Cyber-attack investigation in South Korea

Mar 24 2013
VERTIC Blog >> Verification and Monitoring
Larry MacFaul, London
 
What happened: On Wednesday 20 March, The Guardian reported that several media companies and banks in South Korea were hit by a suspected cyber-attack at around 14:00 local time. The companies’ IT systems were disrupted, and ATMs and mobile banking services were also impacted. Lim Jong-in, Dean of the Graduate School of Information Security, Korea University, told the Associated Press ‘It's got to be a hacking attack’…‘Such simultaneous shutdowns cannot be caused by technical glitches.’
 
What was the response: South Korea’s communications agency responded by raising its cyber-attack alert level and by increasing staff resources focusing on the situation.  An on-site investigation was also started. The following day, it was reported that the incident was being characterized as a co-ordinated cyber-attack that appeared to come from a Chinese internet protocol (IP) address.
 
Difficulties in verification/attribution: However, by Friday, South Korean authorities backtracked from pinpointing China as the origin of the attack. The Korea Communications Commission said that an IP address linked to the incident belonged to a computer at one of the South Korean companies that was attacked. The error apparently arose from the fact that the IP address was used solely on the company's internal network but was identical to a public Chinese address (though, in any case, this in itself may not have immediately provided conclusive evidence on the origin of the attack since IP addresses can be manipulated by hackers).
 
Media reports indicate that it may take weeks, or even longer, to carry out the investigation into the incident.  Nevertheless, investigators are reported as saying that their analysis of malware and servers indicates that the attack was probably organised from abroad. And unsurprisingly, suspicions have turned towards the DPRK.
 
It is no secret that verifying or attributing the source of a cyber-attack can be highly challenging. Even if a level of certainty that is satisfactory to those carrying out an investigation has been reached, it can be hard to achieve closure if the accused is simply able to deny involvement, as can be the case in cross-border cyber-attacks.   In the meantime, the media, businesses and the public can speculate on the motive and capacity to carry out such an attack. Assuming that the attack was intentional and its effects were generally those that the perpetrator had intended, who would want to disrupt a number of South Korean banks and broadcasters, and who has the capacity to do so?  Perpetrators could, perhaps, fall into four categories: the DPRK government; DPRK supporters (but not directly associated with the government); another government; or someone else entirely.  Without getting rather more involved in the investigation, it is difficult to systematically assess all the possible motives and actors, other than the DPRK. However, since suspicions have fallen on the state, it is worth a quick look at the events on the Korean peninsula that are currently being highlighted as pertinent to this incident.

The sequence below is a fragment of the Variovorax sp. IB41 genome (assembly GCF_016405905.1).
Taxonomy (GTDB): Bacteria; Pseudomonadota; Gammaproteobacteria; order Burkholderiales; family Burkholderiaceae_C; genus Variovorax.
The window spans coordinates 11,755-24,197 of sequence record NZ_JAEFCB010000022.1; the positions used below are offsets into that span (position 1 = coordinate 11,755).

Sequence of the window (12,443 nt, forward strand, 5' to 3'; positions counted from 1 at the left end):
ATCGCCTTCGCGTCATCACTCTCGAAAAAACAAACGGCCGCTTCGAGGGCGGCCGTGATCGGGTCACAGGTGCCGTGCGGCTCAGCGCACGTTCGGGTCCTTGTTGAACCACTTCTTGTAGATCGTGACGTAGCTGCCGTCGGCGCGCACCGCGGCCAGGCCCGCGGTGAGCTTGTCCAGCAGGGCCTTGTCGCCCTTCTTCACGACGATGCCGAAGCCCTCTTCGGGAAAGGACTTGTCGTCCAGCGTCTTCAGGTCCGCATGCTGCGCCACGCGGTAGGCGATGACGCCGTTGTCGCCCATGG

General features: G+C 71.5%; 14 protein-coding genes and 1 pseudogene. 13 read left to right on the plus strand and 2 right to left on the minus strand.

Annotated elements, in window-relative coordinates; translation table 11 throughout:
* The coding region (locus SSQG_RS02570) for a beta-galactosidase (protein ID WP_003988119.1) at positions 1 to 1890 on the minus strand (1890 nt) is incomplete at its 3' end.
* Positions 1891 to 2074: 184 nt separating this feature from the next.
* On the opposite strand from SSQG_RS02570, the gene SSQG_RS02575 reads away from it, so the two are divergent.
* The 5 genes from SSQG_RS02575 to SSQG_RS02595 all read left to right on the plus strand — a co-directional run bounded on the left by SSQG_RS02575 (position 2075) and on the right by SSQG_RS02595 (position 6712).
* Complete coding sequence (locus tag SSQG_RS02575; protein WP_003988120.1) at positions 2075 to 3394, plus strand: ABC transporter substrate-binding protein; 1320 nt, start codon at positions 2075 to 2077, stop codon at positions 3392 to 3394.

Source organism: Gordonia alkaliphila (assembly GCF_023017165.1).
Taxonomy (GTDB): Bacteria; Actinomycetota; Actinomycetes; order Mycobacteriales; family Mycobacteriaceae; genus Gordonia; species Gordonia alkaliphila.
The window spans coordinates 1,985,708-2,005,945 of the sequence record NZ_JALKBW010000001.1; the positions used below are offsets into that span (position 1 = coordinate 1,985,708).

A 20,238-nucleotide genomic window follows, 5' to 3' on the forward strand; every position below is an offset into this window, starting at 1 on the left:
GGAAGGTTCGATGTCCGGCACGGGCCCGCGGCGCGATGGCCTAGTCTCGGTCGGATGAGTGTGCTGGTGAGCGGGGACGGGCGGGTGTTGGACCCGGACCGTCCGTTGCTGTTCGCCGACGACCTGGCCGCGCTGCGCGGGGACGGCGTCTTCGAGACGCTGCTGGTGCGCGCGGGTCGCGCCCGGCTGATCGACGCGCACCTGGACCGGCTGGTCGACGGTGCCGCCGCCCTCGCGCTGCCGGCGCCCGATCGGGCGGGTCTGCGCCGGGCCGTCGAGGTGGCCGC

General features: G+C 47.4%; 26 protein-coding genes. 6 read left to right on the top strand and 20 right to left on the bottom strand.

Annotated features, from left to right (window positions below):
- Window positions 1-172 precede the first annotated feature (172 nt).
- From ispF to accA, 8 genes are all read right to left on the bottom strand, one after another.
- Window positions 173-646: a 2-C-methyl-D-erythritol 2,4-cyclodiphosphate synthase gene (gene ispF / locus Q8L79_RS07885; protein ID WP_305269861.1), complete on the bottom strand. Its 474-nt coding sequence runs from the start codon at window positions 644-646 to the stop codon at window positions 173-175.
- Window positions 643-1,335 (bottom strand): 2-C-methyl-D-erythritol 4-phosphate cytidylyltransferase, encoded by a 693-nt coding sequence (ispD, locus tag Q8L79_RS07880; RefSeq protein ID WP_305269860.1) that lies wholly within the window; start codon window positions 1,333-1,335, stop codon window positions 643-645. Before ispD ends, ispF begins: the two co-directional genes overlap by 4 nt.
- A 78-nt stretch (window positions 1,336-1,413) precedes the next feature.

The DPRK’s customarily harsh rhetoric against South Korea and the US continues, though appears to be getting worse. North Korea is certainly very unhappy with sanctions resulting from its recent nuclear test. Furthermore, it was reported that last week, the DPRK accused the US and South Korea of organising cyber-attacks against it.   
 
For its part, the South claims that DPRK was responsible for around six attacks between 2009 and 2012. McAfee, the computer security firm, has suggested North Korean involvement in a 2011 cyber-attack against South Korean government and banking sectors. In addition, the North has been accused of jamming GPS signals, impacting flights in South Korean airspace.  
 
Does the DPRK have the capacity to carry out sophisticated cyber-attacks? And is it currently strengthening whatever capacity it has? Opinion appears to be divided, at least on the first point. In 2012 Army General James Thurman, the commander of U.S. Forces Korea told a congressional hearing that ‘North Korea employs sophisticated computer hackers trained to launch cyber infiltration and cyber-attacks.’ Others believe the state’s capacity is overestimated. Mandiant, the cyber security company, has provided an interesting list of what it feels it can reliably say about cyber capabilities in the North.  
 
One might also ask what the point of a particular attack (of any sort) is, and see if that can help in attributing its source. An attack like that carried out on Wednesday might be a live test of the perpetrator’s offensive capabilities, and the victim’s defensive capabilities. Or it could be a tentative demonstration of strength or a provocation—though somewhat obscured by the lack of clarity on who the perpetrator is.
 
Of course, difficulties in attribution and verification are not unique to cyber space, though the nature of this realm does present new challenges. With increasing cyber flashes in the world’s hot spot issues (China–US relations, Iran’s nuclear programme) and the Korean peninsula, it seems a good time to reemphasize the need for three activities:   threat and vulnerability assessments for national critical infrastructure as well as prevention and recovery plans; confidence building measures among countries and internationally agreed ways of reacting and responding to various types of attack; and, of course, continued work on methodologies for tracing and verifying attacks. These areas require not only cross-border coordination and development, but also cross-sector cooperation, as much of the capacity and infrastructure in cyber space is privately run.
 

Last changed: Mar 24 2013 at 1:20 PM

Back